The Dixie Chicks may be one of the best-selling female music groups in history, but don’t turn to local country stations looking for their latest song.

By radio standards, the politically charged trio is about as popular as mud.

“Until the controversy goes away, until people are willing to forgive or whatever,” said Stan Manning, programming director for 99.9 The Wolf, “this song here, I really doubt it will ever become anything.”

After a month of low-grade play, The Wolf pulled the Dixie Chicks’ “Not Ready to Make Nice” from its playlist Thursday. Norway’s WOXO 92.7 did the same after a couple of weeks of play.

At 101.9 WPOR, one of the highest-rated stations in the state, Program Director Harry Nelson refused to say whether he plays or has ever played the song. He wouldn’t even come to the phone.

“He would rather not be in the middle of the entire Dixie Chicks’ mess,” said spokeswoman Megan Littlefield.

The Grammy Award-winning Dixie Chicks drew the ire of thousands of country music fans in 2003 after singer Natalie Maines made a negative remark about President Bush during a London concert.

“Just so you know,” she said, “we’re ashamed that the president of the United States is from Texas.”

The comment prompted death threats and quickly stalled the group’s career. Dealing with listener backlash, some American radio stations refused to play the Chicks’ songs.

But three years later, Maine stations decided to try again when the Dixie Chicks released the song “Not Ready to Make Nice” in advance of their newest album “Taking the Long Way.”

“I thought it had blown over,” said Manning at The Wolf.

“Not Ready to Make Nice” is an unapologetic addresses of the 2003 controversy. He put the song in light rotation, playing it a couple of times a day. Manning, like other station managers, decided to see how it would fare on the national Top 40 charts.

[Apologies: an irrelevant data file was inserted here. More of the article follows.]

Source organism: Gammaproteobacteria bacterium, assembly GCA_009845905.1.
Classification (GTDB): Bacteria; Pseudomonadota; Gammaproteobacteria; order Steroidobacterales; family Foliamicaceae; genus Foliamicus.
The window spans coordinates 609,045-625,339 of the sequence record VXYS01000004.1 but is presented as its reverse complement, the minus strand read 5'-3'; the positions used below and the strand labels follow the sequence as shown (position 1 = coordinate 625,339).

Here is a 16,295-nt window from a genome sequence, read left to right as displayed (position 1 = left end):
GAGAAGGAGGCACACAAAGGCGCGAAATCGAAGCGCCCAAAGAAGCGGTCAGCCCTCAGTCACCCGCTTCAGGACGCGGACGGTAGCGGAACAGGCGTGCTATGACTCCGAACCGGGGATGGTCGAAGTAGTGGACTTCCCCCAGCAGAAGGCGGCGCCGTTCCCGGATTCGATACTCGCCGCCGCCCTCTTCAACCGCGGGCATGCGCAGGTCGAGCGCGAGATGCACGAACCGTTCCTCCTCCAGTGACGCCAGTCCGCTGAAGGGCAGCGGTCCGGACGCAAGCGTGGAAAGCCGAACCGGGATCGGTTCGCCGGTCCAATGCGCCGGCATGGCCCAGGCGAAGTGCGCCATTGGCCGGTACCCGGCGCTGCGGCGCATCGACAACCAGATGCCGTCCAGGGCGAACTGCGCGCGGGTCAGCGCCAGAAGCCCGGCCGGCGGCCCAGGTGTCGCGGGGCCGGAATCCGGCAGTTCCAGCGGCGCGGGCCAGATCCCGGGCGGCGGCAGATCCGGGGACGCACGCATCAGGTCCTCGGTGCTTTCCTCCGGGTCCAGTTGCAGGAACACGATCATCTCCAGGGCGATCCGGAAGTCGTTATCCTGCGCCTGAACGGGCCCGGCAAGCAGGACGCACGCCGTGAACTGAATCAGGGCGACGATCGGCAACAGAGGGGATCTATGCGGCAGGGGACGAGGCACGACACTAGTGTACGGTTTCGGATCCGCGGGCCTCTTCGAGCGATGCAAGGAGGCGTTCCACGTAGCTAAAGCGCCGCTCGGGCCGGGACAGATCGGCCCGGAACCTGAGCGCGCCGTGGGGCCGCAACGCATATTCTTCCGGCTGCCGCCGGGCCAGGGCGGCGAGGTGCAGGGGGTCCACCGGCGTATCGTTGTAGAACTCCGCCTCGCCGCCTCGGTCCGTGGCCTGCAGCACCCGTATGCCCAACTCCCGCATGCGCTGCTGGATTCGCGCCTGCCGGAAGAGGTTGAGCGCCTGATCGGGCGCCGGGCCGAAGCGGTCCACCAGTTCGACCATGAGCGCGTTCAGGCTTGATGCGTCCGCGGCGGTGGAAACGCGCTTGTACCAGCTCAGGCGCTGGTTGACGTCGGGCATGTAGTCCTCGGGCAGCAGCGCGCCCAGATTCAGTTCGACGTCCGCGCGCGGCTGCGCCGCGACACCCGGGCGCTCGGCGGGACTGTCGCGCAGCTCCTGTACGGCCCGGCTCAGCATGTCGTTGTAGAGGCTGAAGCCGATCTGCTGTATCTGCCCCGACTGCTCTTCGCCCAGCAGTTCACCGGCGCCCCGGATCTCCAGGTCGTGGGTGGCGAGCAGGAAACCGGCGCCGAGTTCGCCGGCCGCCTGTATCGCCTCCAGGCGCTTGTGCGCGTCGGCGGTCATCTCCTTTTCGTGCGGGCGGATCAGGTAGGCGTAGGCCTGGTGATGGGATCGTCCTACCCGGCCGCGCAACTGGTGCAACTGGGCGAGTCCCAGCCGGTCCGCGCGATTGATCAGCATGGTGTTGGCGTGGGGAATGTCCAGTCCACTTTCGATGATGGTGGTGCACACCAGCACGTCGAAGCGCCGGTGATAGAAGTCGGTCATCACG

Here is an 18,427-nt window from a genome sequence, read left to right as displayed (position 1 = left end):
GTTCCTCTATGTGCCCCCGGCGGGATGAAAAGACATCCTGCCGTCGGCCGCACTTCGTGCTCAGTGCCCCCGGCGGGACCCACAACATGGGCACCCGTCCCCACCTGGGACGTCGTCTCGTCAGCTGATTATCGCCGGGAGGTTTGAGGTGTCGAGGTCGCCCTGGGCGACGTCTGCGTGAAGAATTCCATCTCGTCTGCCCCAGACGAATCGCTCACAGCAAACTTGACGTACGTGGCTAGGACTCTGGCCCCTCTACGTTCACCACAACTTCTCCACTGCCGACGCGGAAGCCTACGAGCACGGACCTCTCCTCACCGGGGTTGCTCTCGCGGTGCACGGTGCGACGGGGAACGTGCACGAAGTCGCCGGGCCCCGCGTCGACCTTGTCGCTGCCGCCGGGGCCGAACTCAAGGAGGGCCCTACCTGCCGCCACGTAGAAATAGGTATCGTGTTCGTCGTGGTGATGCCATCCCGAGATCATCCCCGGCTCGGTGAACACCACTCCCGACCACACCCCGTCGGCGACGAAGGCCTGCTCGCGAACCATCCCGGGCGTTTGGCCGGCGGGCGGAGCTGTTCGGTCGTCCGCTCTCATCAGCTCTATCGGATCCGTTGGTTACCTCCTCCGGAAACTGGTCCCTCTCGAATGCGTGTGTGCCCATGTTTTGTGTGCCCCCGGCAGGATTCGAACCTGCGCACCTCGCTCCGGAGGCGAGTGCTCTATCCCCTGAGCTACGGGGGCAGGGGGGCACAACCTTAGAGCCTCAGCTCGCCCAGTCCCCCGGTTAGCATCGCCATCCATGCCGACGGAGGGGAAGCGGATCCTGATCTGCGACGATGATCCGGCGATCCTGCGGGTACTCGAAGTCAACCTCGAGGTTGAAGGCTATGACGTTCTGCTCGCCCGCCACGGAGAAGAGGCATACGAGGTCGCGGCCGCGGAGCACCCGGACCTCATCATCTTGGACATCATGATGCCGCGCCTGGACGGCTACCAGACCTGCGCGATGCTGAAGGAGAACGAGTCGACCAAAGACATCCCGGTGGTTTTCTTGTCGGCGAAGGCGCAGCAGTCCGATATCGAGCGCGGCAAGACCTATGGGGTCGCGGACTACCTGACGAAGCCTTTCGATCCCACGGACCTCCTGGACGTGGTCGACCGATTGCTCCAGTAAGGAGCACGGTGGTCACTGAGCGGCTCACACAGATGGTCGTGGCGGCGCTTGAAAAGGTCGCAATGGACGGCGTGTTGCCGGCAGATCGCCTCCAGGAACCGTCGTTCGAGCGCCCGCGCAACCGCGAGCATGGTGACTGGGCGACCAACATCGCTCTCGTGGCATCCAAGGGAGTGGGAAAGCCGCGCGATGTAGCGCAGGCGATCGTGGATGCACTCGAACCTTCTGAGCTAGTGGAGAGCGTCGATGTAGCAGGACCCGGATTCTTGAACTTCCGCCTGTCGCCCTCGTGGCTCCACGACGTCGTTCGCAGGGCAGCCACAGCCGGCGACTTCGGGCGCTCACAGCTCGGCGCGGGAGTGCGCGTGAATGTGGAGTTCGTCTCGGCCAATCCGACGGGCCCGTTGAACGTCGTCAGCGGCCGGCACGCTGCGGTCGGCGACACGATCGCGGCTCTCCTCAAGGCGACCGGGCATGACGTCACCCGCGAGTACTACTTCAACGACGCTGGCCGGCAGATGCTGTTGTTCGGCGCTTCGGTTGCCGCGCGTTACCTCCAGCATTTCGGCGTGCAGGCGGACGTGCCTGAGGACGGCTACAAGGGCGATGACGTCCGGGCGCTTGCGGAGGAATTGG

It didn’t do well.

According to, “Not Ready to Make Nice” peaked at number 36 on the country charts. It did much better on the pop charts, peaking at 23, but then quickly fell off.

“It dropped like a rock,” said Jay Phillips, operations manager at WOXO.

Because few stations were playing it, the song didn’t climb high on the charts. And because the song didn’t climb high on the charts, fewer stations kept playing it.

Phillips dropped it from WOXO after a couple of weeks.

Manning waited a little longer. He got a few angry phone calls from people who didn’t think the station should be playing it. On the station’s Web site, he asked listeners what they thought he should do.

Half wanted the song gone. Half wanted it to stay.

On Thursday, after national ratings continued to slide, Manning pulled the song.

“At this point, it won’t play at all on The Wolf,” he said.

Although listeners may have trouble finding “Not Ready to Make Nice” on the radio, they haven’t had trouble finding it in stores. Bull Moose Music in Lewiston sold 33 copies of the Dixie Chicks’ new album in four days. The store expects to sales to pick up even more after the group promotes it.

Manning, ironically, predicts the same.

“They may not get a lot of air play,” he said. “But they’ll probably sell a ton of albums.”